Plaintiffs Travelers and Kowalsky demand judgment in this case construing the Nationwide insurance policy and declaring that said policy includes Kowalsky as an additional insured by reason of the omnibus clause, as an "organization legally responsible for the [vehicle's] use"; that primary coverage in this matter rests with Nationwide; and that Nationwide must defend the suit in the United States District Court, relieving Travelers from the duty to defend and reimbursing Travelers for costs and fees incurred as the result of the wrongful refusal of Nationwide to assume its obligations.

[87 NJSuper Page 111]

Defendant Nationwide denies that Kowalsky is an additional insured as per the definition of insured in Nationwide's policy, and counterclaims that the full coverage in this matter rests with Travelers and that Travelers must defend the suit in the federal court, relieving it of this duty with reimbursement for costs and fees already expended.

"On facts, strikingly simple, neither complex nor conflicting, we have again the problem of an Insurer who has written the policy and taken the Assured's premium urging him to go elsewhere, tentatively if not finally, because another insurer is, or ought to, or may be, liable for the whole, half, or part a loaf. In the process the moving Insurer generally garbs itself in the appealing robes of some assured so that, casting itself in a strange role, it asserts what it so often denied that the policy should be liberally construed and, by a bare toe hold manages to make itself enough of a party to force a construction of another contract made by another insurer with another assured and which, under no circumstance, was made for its benefit, * * *.

So it is here. Coming as it does the accident and the assureds seem all but forgotten as the two Insurers match clause against clause, coverage against exclusion, claim against denial, in this battle between fortuitous adversaries." American Fidelity & Casualty Company v. St. Paul-Mercury Indemnity Company, 248 F.2d 509, 510-511 (5 Cir. 1957).

Travelers urges that the decision in the case of Danek v. Hommer, 28 N.J. Super. 68 (App. Div. 1953), affirmed 15 N.J. 573 (1954), leads to the inescapable conclusion that Kowalsky qualifies as an additional insured under the terms of the clause in the Nationwide policy which includes "any person while using the automobile and any person or organization legally responsible for the use thereof." In Danek the court stated:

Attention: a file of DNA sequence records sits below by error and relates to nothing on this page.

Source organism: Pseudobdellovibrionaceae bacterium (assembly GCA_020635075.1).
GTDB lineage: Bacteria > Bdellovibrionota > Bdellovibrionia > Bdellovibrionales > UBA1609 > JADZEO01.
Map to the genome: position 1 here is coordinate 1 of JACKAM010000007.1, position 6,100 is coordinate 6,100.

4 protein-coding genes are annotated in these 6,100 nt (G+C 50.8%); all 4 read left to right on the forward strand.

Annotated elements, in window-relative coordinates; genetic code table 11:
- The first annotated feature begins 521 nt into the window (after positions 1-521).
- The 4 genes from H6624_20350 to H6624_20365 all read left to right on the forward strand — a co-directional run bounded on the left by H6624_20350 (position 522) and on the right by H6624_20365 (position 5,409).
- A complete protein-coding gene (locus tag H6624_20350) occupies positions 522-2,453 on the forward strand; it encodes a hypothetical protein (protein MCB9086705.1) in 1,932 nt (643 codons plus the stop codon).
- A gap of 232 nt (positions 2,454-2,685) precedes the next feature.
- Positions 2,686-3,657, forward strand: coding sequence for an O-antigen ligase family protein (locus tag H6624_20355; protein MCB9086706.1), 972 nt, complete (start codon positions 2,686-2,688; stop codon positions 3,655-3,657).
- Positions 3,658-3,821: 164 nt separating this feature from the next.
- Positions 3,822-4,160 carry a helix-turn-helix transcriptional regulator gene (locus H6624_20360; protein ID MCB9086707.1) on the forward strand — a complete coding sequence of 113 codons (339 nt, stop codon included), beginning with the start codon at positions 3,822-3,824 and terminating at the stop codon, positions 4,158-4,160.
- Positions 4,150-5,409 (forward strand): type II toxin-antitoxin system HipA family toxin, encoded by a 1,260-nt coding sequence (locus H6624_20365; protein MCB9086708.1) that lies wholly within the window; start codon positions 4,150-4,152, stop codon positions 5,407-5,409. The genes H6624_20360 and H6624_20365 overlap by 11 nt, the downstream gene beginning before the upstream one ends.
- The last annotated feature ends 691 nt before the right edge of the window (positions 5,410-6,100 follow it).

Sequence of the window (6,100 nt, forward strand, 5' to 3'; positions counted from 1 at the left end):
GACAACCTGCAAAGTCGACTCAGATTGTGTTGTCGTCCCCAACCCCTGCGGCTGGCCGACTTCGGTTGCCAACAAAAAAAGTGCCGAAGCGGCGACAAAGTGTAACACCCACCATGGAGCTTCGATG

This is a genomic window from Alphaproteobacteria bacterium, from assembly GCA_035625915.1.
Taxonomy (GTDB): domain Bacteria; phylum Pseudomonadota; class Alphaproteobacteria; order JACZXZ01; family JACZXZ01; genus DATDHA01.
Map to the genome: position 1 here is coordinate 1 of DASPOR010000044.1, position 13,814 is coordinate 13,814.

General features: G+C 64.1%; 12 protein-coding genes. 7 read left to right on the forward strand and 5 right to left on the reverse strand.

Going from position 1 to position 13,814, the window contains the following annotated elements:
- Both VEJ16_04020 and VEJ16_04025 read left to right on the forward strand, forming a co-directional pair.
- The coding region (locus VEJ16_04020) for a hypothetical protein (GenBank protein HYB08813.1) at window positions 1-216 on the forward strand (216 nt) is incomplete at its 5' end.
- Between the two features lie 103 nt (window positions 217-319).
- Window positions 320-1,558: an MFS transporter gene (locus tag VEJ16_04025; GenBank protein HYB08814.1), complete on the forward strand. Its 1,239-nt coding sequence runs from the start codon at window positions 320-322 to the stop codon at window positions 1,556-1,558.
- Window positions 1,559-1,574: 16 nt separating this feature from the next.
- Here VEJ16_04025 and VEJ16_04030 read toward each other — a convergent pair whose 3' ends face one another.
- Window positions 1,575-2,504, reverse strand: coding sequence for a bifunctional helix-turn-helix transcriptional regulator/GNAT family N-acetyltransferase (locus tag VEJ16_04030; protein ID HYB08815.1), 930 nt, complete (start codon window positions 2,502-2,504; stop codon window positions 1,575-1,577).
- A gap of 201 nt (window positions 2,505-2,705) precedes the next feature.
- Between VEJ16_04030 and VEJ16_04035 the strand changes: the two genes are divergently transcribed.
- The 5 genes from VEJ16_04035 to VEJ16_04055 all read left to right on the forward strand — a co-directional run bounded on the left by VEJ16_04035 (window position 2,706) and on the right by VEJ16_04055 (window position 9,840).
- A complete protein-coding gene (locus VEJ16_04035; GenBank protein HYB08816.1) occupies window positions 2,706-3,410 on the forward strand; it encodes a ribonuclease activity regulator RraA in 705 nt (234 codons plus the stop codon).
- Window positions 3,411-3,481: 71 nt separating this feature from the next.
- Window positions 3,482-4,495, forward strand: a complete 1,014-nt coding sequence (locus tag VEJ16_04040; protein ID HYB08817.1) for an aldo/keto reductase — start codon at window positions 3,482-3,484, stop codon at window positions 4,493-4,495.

"The conclusion to be drawn from these statements is that the duty to defend comes into being when the complaint states a claim constituting a risk insured against. And the duty is not abrogated by the fact that the cause of action stated cannot be maintained against the insured either in law or in fact -- in other words, because the cause is groundless, false or fraudulent. Liability of the insured to the plaintiff is not the criterion; it is the allegation in the complaint of a cause of action which, if sustained, will impose a liability covered by the policy." (at p. 77)

[87 NJSuper Page 112]

In the instant case the complaint filed by Alice Duncan Brooks in the federal court alleges that Bryant W. Tymkow negligently caused the collision while acting as the agent, servant or employee of Kowalsky. Travelers therefore contends that Kowalsky is an organization legally responsible for the use of the vehicle under the allegations of the complaint, and as such an additional insured under the Nationwide policy entitled to a defense.

But the Danek case does not settle the problem at hand. The "insured" referred to in the above quotation was the named insured under the policy. There was no question in that case whether someone was an "insured" under the definition of that term, but only the question of the extent of coverage under the other terms of the policy. The allegation of legal responsibility in the instant case is denied by everyone but Alice Duncan Brooks. The issue before this court is a novel question in this State.

Insurance Co. of the State of Pennsylvania v. Palmieri, 75 N.J. Super. 350 (Ch. Div. 1962), affirmed 81 N.J. Super. 170 (App. Div. 1963), certification denied 41 N.J. 389 (1964), did not decide this point. From the facts presented in that case, the court was able to determine that there was in fact a permissive use to qualify Palmieri as an additional insured. All of the facts in the instant case indicate that there was no legal responsibility for the use of the vehicle at the time of the collision.